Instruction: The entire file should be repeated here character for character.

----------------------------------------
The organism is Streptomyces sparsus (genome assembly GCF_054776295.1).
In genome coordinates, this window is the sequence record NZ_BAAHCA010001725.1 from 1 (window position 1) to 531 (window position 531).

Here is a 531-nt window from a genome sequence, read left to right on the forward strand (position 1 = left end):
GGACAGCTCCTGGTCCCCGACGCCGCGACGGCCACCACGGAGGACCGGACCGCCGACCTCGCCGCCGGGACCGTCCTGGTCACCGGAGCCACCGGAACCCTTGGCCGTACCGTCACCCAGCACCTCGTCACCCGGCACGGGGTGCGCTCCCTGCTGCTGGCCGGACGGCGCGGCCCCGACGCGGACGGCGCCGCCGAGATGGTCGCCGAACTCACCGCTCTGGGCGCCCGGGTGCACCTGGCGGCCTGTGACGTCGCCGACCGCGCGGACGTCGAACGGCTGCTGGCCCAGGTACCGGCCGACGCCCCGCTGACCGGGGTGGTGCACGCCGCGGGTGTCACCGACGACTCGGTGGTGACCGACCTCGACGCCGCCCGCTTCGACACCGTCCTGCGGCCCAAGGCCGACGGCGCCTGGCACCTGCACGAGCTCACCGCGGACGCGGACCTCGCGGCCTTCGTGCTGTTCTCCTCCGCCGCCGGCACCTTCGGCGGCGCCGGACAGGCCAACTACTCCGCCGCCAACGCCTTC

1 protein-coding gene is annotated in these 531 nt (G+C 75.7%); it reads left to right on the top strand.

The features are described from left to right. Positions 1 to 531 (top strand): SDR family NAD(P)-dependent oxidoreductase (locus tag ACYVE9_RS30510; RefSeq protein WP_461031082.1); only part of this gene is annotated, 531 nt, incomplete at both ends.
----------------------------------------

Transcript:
The organism is Streptomyces sparsus (genome assembly GCF_054776295.1).
In genome coordinates, this window is the sequence record NZ_BAAHCA010001725.1 from 1 (window position 1) to 531 (window position 531).

Here is a 531-nt window from a genome sequence, read left to right on the forward strand (position 1 = left end):
GGACAGCTCCTGGTCCCCGACGCCGCGACGGCCACCACGGAGGACCGGACCGCCGACCTCGCCGCCGGGACCGTCCTGGTCACCGGAGCCACCGGAACCCTTGGCCGTACCGTCACCCAGCACCTCGTCACCCGGCACGGGGTGCGCTCCCTGCTGCTGGCCGGACGGCGCGGCCCCGACGCGGACGGCGCCGCCGAGATGGTCGCCGAACTCACCGCTCTGGGCGCCCGGGTGCACCTGGCGGCCTGTGACGTCGCCGACCGCGCGGACGTCGAACGGCTGCTGGCCCAGGTACCGGCCGACGCCCCGCTGACCGGGGTGGTGCACGCCGCGGGTGTCACCGACGACTCGGTGGTGACCGACCTCGACGCCGCCCGCTTCGACACCGTCCTGCGGCCCAAGGCCGACGGCGCCTGGCACCTGCACGAGCTCACCGCGGACGCGGACCTCGCGGCCTTCGTGCTGTTCTCCTCCGCCGCCGGCACCTTCGGCGGCGCCGGACAGGCCAACTACTCCGCCGCCAACGCCTTC

1 protein-coding gene is annotated in these 531 nt (G+C 75.7%); it reads left to right on the top strand.

The features are described from left to right. Positions 1 to 531 (top strand): SDR family NAD(P)-dependent oxidoreductase (locus tag ACYVE9_RS30510; RefSeq protein WP_461031082.1); only part of this gene is annotated, 531 nt, incomplete at both ends.